The children were delighted, particularly my 12-year-old stepdaughter, Gracie, who proceeded to spend hours at a time playing in the water. Towelling herself after one long session, she noticed something odd.

“What’s happened there?” she asked, holding her foot aloft in front of my face.

I inspected the proffered appendage: on the underside of her big toe was an oblong area of glistening red flesh that looked like a chunk of raw steak.

“Did you injure it?”

She shook her head. “It doesn’t hurt at all.”

I shrugged and said she must have grazed it. She wasn’t convinced, pointing out that she would remember if she had done that. She has great faith in plasters, though, and once it was dressed she forgot all about it. I dismissed it, too, assuming it was one of those things.

By the end of the next day, the pulp on the underside of all of her toes looked the same. As the doctor in the family, I felt under some pressure to come up with an explanation. I made up something about burns from the hot paving slabs around the pool. Gracie didn’t say as much, but her look suggested a dawning scepticism over my claims to hold a medical degree.

The next day, Gracie and her new-found holiday playmate, Eve, abruptly terminated a marathon piggy-in-the-middle session in the pool with Eve’s dad. “Our feet are bleeding,” they announced, somewhat incredulously. Sure enough, bright-red blood was flowing, apparently painlessly, from the bottoms of their big toes.

Doctors are used to contending with Google. Often, what patients discover on the internet causes them undue alarm, and our role is to provide context and reassurance. But not infrequently, people come across information that outstrips our knowledge. On my return from our room with fresh supplies of plasters, my wife looked up from her sun lounger with an air of quiet amusement.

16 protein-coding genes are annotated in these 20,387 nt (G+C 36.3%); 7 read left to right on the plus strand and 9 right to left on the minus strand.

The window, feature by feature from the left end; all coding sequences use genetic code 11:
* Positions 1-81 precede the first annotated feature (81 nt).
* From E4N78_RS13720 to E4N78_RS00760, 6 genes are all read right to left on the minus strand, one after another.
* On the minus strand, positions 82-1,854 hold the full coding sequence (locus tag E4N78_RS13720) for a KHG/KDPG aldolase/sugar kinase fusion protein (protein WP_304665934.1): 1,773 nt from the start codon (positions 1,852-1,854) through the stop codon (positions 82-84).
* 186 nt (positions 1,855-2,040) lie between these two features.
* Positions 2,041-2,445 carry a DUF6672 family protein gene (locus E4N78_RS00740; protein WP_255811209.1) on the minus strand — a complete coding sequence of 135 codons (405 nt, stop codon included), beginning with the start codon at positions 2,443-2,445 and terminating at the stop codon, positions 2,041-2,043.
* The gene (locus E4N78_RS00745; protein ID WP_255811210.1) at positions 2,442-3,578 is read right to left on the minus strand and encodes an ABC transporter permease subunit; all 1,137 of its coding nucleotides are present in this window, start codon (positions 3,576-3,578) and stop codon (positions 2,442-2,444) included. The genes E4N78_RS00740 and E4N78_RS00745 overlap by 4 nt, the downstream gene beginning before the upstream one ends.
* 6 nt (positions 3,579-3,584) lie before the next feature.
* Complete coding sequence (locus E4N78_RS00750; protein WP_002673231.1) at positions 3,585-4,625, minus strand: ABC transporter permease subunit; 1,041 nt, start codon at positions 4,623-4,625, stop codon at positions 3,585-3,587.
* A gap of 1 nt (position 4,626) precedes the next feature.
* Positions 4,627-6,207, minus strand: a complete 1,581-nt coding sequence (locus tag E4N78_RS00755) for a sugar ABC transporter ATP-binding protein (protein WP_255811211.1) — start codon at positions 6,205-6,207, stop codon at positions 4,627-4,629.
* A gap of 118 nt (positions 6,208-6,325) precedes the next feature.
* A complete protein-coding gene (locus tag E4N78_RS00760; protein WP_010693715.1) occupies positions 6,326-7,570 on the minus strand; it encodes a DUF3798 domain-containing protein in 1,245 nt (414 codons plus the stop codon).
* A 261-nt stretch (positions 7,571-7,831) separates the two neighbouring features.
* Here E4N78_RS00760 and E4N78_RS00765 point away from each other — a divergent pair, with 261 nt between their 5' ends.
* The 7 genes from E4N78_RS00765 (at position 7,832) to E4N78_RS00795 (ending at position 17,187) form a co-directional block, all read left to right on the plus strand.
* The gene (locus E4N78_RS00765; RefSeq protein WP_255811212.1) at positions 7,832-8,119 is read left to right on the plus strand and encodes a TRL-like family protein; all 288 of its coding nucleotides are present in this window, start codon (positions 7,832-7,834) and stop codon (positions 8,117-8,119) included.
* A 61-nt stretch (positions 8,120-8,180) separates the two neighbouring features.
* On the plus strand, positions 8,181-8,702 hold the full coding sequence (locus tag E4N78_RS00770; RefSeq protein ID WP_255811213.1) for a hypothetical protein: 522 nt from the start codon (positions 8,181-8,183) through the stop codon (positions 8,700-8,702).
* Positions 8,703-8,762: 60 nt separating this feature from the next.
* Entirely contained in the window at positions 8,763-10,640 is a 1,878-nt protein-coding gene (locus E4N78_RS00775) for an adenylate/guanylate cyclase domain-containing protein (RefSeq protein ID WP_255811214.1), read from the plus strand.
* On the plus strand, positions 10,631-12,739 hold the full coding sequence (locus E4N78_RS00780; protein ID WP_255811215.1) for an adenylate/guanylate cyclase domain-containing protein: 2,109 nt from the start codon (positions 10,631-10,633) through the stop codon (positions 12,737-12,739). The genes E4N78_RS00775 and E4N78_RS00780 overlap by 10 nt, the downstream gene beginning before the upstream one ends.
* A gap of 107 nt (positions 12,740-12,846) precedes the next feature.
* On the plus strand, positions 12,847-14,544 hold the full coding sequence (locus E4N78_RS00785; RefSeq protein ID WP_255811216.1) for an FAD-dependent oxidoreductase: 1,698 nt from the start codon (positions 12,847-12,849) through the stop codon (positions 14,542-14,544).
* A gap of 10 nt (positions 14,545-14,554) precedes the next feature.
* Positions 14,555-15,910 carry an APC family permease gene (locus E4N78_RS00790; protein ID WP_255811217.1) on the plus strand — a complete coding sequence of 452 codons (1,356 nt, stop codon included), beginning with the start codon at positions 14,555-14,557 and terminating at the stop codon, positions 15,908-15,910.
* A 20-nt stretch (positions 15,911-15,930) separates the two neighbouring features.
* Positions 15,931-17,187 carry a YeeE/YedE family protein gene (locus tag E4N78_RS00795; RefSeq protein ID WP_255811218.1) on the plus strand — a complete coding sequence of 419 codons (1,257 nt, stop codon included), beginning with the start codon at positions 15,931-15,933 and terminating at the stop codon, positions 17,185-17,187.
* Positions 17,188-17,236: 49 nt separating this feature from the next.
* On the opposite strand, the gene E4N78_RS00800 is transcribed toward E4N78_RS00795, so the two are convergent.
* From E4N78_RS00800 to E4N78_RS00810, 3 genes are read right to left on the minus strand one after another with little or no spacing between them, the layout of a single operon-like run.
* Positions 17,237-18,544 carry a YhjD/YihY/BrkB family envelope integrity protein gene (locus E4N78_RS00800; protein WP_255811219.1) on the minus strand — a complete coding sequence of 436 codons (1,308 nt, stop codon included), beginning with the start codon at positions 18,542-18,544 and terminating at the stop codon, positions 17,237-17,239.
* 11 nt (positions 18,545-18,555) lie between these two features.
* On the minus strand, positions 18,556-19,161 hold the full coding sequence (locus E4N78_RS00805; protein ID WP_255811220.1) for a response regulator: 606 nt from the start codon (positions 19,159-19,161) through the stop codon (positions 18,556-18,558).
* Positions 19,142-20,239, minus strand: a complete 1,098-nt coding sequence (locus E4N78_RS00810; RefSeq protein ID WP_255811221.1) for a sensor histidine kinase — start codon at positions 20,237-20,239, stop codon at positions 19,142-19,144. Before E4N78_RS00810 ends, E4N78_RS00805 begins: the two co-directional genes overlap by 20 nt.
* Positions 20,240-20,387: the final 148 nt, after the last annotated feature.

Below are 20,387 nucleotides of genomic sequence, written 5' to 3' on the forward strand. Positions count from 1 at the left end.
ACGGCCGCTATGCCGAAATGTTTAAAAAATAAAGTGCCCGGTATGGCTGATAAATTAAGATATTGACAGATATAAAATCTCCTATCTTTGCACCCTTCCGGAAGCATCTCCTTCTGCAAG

“It’s called ‘pool toe’,” she said, handing me her iPhone. The page she had tracked down described the girls’ situation exactly: friction burns, most commonly seen in children, caused by repetitive hopping about on the abrasive floors of swimming pools. Doctors practising in hot countries must see it all the time. I doubt it presents often to British GPs.

I remained puzzled about the lack of pain. The injuries looked bad, but neither Gracie nor Eve was particularly bothered. Here the internet drew a blank, but I suspect it has to do with the “pruning” of our skin that we’re all familiar with after a soak in the bath. This only occurs over the pulps of our fingers and toes. It was once thought to be caused by water diffusing into skin cells, making them swell, but the truth is far more fascinating.

The wrinkling is an active process, triggered by immersion, in which the blood supply to the pulp regions is switched off, causing the skin there to shrink and pucker. This creates the biological equivalent of tyre treads on our fingers and toes and markedly improves our grip – of great evolutionary advantage when grasping slippery fish in a river, or if trying to maintain balance on slick wet rocks.

The flip side of this is much greater friction, leading to abrasion of the skin through repeated micro-trauma. And the lack of blood flow causes nerves to shut down, depriving us of the pain that would otherwise alert us to the ongoing tissue damage. An adaptation that helped our ancestors hunt in rivers proves considerably less use on a modern summer holiday.

I may not have seen much of the local heritage, but the trip to Italy taught me something new all the same. 

This article first appeared in the 17 August 2017 issue of the New Statesman, Trump goes nuclear